Doing a Pixel Ping without a server

Content is slippery stuff now days, everyone, and your grandma wants to know how to track it. Even more so now that content can meander all over the internet.

There are some technical hurdles to this problem. First, a classic way of keeping abreast of your stats is to use a javascript method. This works well on the source so, or on sites that you control the domain, but as content makes it’s way into the community. You can’t bring JS with you.

For this reason some people have turned to using small unobtrusive images, that allow them some insight into where there content is going. A while ago a nice piece of content tracking was released, by a fledgling news org.

There solution is great, but you need to own a server, but there is another way, and you don’t need a server. Mixpanel is a new player, there whole company is about tracking data. If you dig through there docs you can find that they offer this “pixel ping”, as apart of there API.

If I wanted to do this for say, this article I would start by signing up, and getting an account. Then you get a token. Mine is, 15de388dc6d39118b914db428a8975de, you will see what sharing this with you isn’t a bad thing in a moment. Our goal is to create a JSON string, and the base64 encode it. What I want is to track a content-view. This is incredibly inaccurate, but gives you some amount trackiness. Here is my string.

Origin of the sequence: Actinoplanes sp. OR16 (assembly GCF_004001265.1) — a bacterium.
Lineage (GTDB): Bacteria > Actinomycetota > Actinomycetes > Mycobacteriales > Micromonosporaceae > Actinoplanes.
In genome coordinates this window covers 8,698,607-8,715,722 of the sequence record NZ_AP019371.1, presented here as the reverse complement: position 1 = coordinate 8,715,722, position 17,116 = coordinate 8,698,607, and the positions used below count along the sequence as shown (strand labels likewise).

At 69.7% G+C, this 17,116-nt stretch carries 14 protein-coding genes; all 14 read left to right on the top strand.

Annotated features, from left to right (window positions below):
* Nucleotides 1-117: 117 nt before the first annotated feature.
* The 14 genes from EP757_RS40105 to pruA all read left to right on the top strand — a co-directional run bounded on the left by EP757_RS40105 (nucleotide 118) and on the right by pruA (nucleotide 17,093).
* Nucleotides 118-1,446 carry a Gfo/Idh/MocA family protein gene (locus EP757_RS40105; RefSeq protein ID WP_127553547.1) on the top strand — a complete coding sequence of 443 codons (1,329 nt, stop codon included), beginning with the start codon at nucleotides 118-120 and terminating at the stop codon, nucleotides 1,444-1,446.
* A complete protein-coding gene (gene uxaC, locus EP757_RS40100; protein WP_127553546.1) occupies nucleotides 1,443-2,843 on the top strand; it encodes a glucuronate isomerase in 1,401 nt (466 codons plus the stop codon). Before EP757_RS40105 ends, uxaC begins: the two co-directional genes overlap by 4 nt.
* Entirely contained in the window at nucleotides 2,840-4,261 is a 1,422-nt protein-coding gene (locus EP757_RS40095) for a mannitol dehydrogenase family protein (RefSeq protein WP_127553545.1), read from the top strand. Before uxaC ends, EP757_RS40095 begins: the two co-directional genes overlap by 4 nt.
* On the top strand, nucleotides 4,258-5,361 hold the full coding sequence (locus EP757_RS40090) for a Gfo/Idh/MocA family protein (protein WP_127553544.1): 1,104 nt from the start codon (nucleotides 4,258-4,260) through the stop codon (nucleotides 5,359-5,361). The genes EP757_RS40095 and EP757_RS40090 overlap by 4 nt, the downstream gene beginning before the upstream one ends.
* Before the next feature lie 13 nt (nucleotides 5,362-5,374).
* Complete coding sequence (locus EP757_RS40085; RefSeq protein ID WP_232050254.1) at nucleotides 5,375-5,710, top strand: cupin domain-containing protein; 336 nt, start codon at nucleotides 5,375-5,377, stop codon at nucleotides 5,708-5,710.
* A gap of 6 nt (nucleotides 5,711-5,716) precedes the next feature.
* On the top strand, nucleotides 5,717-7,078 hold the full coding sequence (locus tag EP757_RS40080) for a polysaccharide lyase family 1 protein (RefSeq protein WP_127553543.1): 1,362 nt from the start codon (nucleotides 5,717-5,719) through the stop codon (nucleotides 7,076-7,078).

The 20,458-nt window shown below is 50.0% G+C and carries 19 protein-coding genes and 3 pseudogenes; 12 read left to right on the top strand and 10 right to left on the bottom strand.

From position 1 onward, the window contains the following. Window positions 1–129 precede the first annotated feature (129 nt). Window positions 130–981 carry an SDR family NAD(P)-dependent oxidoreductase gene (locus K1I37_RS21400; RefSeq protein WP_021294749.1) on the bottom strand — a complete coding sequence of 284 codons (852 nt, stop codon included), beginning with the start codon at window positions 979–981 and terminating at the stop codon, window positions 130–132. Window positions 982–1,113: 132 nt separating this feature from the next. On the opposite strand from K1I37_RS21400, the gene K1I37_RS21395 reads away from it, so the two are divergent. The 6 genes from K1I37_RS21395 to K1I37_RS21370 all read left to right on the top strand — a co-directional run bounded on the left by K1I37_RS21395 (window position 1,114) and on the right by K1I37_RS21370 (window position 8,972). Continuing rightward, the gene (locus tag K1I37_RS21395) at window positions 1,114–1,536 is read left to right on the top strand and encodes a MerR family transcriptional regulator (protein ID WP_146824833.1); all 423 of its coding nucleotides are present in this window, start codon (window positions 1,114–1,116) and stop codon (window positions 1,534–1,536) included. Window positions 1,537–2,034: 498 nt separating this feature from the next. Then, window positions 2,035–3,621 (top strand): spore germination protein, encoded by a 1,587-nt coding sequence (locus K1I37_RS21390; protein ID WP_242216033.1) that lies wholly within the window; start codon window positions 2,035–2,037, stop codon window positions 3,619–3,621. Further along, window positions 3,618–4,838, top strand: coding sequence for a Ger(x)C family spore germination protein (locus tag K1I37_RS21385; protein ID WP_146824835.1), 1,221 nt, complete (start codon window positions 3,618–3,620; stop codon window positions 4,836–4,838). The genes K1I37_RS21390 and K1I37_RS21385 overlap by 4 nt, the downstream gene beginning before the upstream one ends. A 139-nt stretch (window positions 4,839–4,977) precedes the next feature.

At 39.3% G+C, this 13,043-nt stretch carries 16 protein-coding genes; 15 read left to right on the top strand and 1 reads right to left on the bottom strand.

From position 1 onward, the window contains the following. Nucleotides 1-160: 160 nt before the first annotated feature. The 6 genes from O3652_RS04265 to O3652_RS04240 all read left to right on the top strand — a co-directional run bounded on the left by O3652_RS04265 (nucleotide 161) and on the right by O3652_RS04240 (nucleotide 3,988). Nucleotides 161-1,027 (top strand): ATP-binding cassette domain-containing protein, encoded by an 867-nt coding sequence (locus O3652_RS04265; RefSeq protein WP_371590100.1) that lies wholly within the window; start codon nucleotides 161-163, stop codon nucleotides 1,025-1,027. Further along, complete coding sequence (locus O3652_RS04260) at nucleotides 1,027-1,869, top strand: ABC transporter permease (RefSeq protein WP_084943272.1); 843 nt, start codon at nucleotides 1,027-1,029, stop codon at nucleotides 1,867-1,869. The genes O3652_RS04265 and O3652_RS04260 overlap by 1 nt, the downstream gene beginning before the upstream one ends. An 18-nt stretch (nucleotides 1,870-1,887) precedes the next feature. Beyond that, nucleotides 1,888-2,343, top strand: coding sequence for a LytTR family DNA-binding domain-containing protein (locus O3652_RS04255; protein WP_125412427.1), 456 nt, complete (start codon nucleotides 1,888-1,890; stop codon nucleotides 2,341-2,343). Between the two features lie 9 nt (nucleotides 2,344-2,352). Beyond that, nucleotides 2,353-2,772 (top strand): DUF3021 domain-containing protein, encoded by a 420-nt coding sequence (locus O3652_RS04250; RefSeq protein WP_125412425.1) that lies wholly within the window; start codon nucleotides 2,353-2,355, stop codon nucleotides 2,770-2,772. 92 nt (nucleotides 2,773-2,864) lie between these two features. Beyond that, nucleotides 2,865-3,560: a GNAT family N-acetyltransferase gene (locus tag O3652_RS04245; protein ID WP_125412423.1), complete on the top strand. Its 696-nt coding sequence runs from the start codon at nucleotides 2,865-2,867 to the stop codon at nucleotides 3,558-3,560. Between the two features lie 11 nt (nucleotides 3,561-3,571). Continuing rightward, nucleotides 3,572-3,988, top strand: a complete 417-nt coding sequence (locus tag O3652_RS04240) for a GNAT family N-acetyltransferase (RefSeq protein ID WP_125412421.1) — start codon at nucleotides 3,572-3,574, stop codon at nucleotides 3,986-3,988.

"event": "content-view", 
    "properties": {
        "token": "15de388dc6d39118b914db428a8975de",
        "url": ""

In python I can create something like the above

import base64
import simplejson

item = {
    'properties': {
        'token': '15de388dc6d39118b914db428a8975de',
        'url': ''

data = base64.b64encode(simplejson.dumps(item))
url = ''
url = url + data
url = url + "&img=1"
print url 

Now I can take that url and embed it in an image tag

<img src="http://..." width=1 height=1 > 

And if I embed that into this article I can know how many times it’s been viewed, although not necessarily read.

The other thing to keep in mind is that just because it looks like gobbeldy gook doesn’t mean it’s secure. People just have to base64 decode to see the string, so it shouldn’t be counted upon. While if Mixpanel did want to get serious they could do some form of encrypting with a private shared secret and make it harder to tell what data was being sent.